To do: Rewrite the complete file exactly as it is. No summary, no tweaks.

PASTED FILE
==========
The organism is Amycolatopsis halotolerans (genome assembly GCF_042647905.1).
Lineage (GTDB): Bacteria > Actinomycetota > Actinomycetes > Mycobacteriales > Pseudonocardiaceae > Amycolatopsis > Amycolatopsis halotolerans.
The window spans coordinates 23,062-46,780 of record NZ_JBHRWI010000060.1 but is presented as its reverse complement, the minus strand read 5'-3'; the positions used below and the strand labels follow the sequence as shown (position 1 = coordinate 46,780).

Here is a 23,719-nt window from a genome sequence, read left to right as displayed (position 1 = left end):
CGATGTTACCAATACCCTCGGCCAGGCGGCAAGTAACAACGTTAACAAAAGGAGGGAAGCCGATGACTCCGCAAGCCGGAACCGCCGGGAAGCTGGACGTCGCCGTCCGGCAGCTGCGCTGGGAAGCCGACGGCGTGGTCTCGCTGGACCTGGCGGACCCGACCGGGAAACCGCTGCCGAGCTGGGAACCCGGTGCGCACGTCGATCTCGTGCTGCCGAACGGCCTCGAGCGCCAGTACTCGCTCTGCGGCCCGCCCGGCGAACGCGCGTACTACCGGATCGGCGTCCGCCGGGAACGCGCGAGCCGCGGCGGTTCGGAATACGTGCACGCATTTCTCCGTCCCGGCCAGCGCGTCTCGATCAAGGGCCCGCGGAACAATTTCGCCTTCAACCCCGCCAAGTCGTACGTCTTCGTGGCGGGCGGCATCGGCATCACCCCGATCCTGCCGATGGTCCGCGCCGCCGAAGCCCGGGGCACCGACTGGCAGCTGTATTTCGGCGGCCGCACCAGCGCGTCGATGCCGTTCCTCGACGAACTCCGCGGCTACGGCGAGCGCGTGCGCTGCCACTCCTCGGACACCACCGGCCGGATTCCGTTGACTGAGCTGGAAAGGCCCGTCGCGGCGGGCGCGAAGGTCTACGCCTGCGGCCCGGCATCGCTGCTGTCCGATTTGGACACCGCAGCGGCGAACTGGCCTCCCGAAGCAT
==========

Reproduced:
The organism is Amycolatopsis halotolerans (genome assembly GCF_042647905.1).
Lineage (GTDB): Bacteria > Actinomycetota > Actinomycetes > Mycobacteriales > Pseudonocardiaceae > Amycolatopsis > Amycolatopsis halotolerans.
The window spans coordinates 23,062-46,780 of record NZ_JBHRWI010000060.1 but is presented as its reverse complement, the minus strand read 5'-3'; the positions used below and the strand labels follow the sequence as shown (position 1 = coordinate 46,780).

Here is a 23,719-nt window from a genome sequence, read left to right as displayed (position 1 = left end):
CGATGTTACCAATACCCTCGGCCAGGCGGCAAGTAACAACGTTAACAAAAGGAGGGAAGCCGATGACTCCGCAAGCCGGAACCGCCGGGAAGCTGGACGTCGCCGTCCGGCAGCTGCGCTGGGAAGCCGACGGCGTGGTCTCGCTGGACCTGGCGGACCCGACCGGGAAACCGCTGCCGAGCTGGGAACCCGGTGCGCACGTCGATCTCGTGCTGCCGAACGGCCTCGAGCGCCAGTACTCGCTCTGCGGCCCGCCCGGCGAACGCGCGTACTACCGGATCGGCGTCCGCCGGGAACGCGCGAGCCGCGGCGGTTCGGAATACGTGCACGCATTTCTCCGTCCCGGCCAGCGCGTCTCGATCAAGGGCCCGCGGAACAATTTCGCCTTCAACCCCGCCAAGTCGTACGTCTTCGTGGCGGGCGGCATCGGCATCACCCCGATCCTGCCGATGGTCCGCGCCGCCGAAGCCCGGGGCACCGACTGGCAGCTGTATTTCGGCGGCCGCACCAGCGCGTCGATGCCGTTCCTCGACGAACTCCGCGGCTACGGCGAGCGCGTGCGCTGCCACTCCTCGGACACCACCGGCCGGATTCCGTTGACTGAGCTGGAAAGGCCCGTCGCGGCGGGCGCGAAGGTCTACGCCTGCGGCCCGGCATCGCTGCTGTCCGATTTGGACACCGCAGCGGCGAACTGGCCTCCCGAAGCAT